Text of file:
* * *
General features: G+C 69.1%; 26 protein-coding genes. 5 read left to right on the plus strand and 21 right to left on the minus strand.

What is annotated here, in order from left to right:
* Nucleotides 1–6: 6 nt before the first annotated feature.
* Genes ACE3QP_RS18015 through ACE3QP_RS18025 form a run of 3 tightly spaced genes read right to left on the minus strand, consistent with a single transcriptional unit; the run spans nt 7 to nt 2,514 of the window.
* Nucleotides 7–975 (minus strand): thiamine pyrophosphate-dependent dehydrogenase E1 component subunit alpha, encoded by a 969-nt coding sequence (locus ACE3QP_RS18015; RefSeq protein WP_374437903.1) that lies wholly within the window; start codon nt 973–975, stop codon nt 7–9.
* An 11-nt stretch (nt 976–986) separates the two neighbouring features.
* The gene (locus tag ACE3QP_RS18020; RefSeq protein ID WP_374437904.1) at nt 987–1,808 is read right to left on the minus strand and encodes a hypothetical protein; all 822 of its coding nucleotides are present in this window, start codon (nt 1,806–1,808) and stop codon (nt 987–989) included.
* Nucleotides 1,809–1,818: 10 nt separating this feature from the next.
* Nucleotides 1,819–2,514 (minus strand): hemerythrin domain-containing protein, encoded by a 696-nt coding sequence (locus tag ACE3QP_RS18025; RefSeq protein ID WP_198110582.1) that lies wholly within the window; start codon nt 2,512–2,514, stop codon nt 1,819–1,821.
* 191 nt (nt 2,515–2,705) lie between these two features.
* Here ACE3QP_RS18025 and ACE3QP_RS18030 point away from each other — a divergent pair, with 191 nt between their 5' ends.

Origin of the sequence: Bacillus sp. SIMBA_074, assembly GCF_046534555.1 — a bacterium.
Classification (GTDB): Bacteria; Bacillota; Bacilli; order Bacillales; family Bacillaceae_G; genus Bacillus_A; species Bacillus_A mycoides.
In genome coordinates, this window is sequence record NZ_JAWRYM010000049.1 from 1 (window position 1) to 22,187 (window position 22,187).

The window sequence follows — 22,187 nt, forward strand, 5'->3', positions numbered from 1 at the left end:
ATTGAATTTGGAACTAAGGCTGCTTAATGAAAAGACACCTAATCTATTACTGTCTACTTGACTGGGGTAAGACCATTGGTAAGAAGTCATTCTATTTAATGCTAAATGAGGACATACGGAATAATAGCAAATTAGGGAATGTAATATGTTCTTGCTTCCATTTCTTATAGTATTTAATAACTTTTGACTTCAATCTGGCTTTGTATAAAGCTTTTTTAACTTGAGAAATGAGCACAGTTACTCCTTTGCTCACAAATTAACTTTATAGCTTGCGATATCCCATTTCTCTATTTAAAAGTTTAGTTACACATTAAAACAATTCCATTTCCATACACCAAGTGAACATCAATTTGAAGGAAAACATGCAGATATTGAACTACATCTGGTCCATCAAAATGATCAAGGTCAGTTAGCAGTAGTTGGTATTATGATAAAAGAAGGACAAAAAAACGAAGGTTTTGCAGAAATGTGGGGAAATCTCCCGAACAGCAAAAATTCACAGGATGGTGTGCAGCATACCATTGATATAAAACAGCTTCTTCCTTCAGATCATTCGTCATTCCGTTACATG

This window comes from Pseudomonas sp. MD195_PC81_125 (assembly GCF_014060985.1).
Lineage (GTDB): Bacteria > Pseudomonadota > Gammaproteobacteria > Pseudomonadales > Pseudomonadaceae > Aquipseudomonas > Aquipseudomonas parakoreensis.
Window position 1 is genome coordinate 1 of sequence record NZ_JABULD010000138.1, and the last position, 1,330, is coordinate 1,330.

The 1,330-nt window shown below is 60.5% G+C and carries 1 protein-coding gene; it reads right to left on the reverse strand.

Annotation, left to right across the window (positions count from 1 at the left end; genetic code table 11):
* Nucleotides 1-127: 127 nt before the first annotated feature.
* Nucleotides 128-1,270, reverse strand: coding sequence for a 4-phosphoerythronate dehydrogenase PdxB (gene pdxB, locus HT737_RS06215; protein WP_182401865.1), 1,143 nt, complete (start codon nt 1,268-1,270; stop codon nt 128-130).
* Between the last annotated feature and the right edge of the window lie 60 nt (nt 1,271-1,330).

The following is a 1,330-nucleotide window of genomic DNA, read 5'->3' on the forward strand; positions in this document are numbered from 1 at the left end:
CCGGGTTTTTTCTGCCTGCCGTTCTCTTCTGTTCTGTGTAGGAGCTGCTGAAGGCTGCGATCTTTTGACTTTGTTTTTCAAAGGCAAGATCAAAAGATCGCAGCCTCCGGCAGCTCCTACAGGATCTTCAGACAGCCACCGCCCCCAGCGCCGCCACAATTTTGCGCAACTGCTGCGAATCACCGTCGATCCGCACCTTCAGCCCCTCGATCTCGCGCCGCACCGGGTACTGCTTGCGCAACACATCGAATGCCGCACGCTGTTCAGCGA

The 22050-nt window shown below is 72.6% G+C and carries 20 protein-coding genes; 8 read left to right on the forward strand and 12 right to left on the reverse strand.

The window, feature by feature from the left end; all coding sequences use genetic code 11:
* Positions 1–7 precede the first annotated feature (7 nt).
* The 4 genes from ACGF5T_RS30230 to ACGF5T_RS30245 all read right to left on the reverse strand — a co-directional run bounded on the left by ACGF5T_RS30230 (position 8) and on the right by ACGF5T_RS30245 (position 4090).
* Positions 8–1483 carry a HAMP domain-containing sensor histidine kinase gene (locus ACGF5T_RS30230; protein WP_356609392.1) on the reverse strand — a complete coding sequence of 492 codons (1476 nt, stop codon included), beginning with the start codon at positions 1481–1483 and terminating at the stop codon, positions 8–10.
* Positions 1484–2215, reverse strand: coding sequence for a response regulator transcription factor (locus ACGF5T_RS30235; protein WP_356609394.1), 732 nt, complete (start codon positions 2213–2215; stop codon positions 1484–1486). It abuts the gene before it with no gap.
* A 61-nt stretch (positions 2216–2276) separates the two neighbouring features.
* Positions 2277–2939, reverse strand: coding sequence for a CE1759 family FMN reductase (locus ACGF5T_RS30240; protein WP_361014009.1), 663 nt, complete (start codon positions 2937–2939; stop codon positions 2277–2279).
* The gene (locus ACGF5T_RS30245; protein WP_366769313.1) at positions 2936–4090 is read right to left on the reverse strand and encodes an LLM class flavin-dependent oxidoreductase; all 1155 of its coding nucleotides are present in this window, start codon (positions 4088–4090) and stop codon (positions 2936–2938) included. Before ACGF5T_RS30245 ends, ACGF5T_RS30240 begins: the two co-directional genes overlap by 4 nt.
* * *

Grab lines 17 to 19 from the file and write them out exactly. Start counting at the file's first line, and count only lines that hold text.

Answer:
This window comes from Pseudomonas sp. MD195_PC81_125 (assembly GCF_014060985.1).
Lineage (GTDB): Bacteria > Pseudomonadota > Gammaproteobacteria > Pseudomonadales > Pseudomonadaceae > Aquipseudomonas > Aquipseudomonas parakoreensis.
Window position 1 is genome coordinate 1 of sequence record NZ_JABULD010000138.1, and the last position, 1,330, is coordinate 1,330.